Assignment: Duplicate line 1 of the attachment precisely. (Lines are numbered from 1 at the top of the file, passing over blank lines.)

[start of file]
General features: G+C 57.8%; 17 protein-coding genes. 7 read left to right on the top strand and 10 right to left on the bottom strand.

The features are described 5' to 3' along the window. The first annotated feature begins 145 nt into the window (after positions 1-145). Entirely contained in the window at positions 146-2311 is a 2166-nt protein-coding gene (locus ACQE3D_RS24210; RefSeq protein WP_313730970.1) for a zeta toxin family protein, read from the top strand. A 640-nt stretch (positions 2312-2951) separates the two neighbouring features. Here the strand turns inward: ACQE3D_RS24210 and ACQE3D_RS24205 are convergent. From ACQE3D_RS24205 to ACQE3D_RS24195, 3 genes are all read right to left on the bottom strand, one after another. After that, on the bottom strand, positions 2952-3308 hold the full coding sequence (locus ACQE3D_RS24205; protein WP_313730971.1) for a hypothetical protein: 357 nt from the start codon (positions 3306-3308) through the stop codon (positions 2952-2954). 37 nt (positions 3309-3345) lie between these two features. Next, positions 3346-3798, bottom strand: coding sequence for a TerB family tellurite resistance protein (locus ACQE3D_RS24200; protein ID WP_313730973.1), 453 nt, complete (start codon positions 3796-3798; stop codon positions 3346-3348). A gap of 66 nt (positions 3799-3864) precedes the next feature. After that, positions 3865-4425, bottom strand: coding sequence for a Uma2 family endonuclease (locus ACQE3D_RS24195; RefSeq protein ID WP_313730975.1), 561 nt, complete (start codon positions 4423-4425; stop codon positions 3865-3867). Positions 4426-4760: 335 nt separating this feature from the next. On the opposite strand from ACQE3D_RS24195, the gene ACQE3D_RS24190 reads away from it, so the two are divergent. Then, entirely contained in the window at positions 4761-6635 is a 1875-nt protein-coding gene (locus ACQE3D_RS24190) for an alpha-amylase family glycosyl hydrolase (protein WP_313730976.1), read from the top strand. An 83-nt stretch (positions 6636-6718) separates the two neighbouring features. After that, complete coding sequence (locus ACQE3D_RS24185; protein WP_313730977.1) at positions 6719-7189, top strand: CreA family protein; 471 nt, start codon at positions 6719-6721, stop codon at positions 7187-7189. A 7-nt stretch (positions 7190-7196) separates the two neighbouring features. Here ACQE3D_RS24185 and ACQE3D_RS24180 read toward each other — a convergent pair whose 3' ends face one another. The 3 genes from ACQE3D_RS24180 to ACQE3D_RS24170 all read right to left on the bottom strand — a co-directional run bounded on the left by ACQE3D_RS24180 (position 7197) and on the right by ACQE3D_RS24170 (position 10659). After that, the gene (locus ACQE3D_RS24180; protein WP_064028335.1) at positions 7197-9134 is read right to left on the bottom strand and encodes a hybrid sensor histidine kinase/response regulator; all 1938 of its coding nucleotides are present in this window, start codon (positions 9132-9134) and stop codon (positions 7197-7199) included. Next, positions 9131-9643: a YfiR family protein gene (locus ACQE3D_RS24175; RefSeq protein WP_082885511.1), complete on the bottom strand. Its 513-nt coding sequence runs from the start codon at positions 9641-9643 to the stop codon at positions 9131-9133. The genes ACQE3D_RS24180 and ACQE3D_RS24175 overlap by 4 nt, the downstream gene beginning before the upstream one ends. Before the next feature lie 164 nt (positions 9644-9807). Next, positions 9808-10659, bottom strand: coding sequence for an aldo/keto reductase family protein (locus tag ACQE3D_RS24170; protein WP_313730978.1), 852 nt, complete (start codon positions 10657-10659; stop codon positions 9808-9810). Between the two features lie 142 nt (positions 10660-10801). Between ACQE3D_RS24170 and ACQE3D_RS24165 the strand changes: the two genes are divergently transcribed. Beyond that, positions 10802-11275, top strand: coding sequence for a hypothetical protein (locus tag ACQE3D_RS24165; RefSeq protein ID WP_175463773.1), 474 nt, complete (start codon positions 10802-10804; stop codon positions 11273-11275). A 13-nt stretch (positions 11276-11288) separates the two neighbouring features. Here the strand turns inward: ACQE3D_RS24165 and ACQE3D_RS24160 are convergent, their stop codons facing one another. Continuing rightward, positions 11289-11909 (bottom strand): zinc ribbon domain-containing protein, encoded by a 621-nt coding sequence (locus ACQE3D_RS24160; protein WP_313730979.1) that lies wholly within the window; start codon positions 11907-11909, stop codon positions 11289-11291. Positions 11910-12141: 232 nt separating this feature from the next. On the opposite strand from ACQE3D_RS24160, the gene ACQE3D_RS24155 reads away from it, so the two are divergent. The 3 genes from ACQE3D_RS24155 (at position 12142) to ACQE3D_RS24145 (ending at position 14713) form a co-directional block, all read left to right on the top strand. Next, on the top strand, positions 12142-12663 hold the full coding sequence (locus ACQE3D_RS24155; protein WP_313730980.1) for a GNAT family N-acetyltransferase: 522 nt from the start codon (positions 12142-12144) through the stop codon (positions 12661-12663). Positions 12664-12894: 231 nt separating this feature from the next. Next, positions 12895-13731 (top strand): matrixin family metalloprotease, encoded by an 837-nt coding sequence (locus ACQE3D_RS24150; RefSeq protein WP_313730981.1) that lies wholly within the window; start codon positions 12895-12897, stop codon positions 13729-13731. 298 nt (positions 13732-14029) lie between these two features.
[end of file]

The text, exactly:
General features: G+C 57.8%; 17 protein-coding genes. 7 read left to right on the top strand and 10 right to left on the bottom strand.